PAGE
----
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Cartography on the Fly

Wearable mapping device could help first responders navigate buildings

MIT researchers have developed a tool that they hope will be useful for emergency responders: a wearable sensor system that automatically creates a digital map of the wearer’s environment.

The prototype sensor includes a stripped-down camera mounted above a laser rangefinder.

In experiments, a graduate student wearing the system wandered the MIT halls, and the sensors wirelessly relayed data to a laptop in a distant conference room. Observers in the conference room tracked the student’s progress on a map that sprang into being as he moved.

This story is part of the January/February 2013 Issue of the MIT News Magazine
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“The operational scenario that was envisioned for this was a hazmat situation where people are suited up with the full suit, and they go in and explore an environment,” says Maurice Fallon, a research scientist in MIT’s Computer Science and Artificial Intelligence Laboratory.

One of the system’s sensors is a laser rangefinder, which sweeps light in a 270° arc and measures the time it takes to return. Automatic mapping systems mounted on robots have used rangefinders to build very accurate maps, but a walking human jostles the rangefinder more than a rolling robot does. Similarly, sensors in a robot’s wheels can provide data about its physical orientation and the distances it covers, which is missing with humans. And because emergency workers might have to move between floors of a building, the new system also has to recognize changes in altitude.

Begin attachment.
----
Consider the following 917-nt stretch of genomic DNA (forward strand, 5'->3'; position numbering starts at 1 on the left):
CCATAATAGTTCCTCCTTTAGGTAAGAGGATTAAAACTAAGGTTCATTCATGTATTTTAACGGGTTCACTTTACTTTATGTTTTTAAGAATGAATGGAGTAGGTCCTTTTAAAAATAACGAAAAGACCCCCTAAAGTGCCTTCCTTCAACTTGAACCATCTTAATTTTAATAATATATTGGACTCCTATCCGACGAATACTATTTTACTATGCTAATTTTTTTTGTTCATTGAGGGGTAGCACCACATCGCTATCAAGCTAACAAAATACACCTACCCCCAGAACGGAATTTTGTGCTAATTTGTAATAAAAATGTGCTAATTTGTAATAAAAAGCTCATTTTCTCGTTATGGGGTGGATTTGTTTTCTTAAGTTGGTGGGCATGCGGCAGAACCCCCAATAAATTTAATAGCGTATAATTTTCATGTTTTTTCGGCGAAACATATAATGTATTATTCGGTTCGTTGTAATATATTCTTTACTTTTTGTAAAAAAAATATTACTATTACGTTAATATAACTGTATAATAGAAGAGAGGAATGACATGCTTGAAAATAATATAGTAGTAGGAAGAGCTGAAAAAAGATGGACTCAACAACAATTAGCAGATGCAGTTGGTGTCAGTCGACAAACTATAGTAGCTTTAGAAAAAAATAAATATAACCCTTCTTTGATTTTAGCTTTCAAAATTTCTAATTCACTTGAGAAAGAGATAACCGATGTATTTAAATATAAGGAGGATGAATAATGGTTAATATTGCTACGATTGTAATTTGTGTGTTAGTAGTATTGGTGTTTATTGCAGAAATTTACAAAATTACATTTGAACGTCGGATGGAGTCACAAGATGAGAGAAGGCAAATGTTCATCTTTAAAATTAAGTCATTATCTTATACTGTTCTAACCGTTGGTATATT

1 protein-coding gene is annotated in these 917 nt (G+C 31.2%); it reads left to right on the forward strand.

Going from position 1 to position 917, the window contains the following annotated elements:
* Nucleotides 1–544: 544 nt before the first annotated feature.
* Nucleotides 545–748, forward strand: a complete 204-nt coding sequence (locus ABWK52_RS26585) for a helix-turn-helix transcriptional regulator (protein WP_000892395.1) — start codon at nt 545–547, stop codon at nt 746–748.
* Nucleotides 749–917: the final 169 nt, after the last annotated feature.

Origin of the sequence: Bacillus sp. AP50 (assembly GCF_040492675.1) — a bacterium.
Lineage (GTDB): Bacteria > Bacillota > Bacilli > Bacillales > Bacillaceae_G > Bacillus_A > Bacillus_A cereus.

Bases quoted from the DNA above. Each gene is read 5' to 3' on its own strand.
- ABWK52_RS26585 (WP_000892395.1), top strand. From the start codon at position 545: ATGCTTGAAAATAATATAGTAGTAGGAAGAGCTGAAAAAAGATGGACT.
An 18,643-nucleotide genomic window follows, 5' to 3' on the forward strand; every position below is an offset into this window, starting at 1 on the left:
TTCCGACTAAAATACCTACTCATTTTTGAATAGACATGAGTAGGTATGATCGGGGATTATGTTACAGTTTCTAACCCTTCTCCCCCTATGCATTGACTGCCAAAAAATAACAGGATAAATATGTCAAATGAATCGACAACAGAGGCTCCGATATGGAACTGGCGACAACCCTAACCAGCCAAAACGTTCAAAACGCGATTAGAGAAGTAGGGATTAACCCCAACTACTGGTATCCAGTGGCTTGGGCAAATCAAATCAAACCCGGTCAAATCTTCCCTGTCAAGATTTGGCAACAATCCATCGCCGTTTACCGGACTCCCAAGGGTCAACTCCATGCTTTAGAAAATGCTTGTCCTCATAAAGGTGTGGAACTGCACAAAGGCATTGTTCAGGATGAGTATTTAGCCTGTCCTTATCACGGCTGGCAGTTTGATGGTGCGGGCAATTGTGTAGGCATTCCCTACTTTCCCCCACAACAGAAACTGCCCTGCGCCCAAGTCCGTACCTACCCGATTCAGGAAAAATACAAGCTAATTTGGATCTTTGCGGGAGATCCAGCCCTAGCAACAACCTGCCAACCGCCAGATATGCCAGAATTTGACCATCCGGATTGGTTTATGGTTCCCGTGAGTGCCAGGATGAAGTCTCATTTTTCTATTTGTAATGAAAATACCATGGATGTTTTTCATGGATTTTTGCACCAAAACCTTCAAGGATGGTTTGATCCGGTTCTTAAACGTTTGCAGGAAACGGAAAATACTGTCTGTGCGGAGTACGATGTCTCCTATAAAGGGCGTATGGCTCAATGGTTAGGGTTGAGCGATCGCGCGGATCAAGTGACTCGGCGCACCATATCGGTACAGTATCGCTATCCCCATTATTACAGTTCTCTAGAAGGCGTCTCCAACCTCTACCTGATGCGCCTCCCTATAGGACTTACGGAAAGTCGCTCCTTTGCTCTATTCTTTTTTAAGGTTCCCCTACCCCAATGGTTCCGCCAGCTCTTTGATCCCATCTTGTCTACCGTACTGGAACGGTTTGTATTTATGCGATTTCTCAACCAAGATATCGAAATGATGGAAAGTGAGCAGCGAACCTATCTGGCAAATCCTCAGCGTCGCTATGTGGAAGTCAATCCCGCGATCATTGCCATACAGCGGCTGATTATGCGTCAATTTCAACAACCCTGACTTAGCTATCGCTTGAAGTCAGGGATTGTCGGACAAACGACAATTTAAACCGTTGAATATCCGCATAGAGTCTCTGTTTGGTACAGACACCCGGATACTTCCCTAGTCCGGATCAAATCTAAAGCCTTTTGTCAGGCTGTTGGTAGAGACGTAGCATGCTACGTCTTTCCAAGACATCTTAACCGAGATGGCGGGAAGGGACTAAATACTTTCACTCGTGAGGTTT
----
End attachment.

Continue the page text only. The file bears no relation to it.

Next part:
In addition to the rangefinder, the researchers equipped their sensor platform with accelerometers, gyroscopes, and a camera. The gyroscopes can infer when the rangefinder is tilted—information the mapping algorithms can use in interpreting its readings—and the accelerometers provide information about the wearer’s velocity and about changes in altitude.

Should there be any discrepancies in the data from the sensors, the camera serves as the adjudicator. Every few meters, the camera takes a snapshot of its surroundings, and software extracts about 200 visual features from the image—patterns, contours, and inferred three-dimensional shapes. During different passes through the same region, the readings from the other sensors may diverge slightly, but image data can confirm that the region has already been mapped.

The system prototype consists of a handful of devices attached to a sheet of hard plastic about the size of an iPad, which is worn on the chest like a backward backpack. The only sensor that can’t be made much smaller is the rangefinder, so in principle, the whole system could be shrunk to about the size of a coffee mug.

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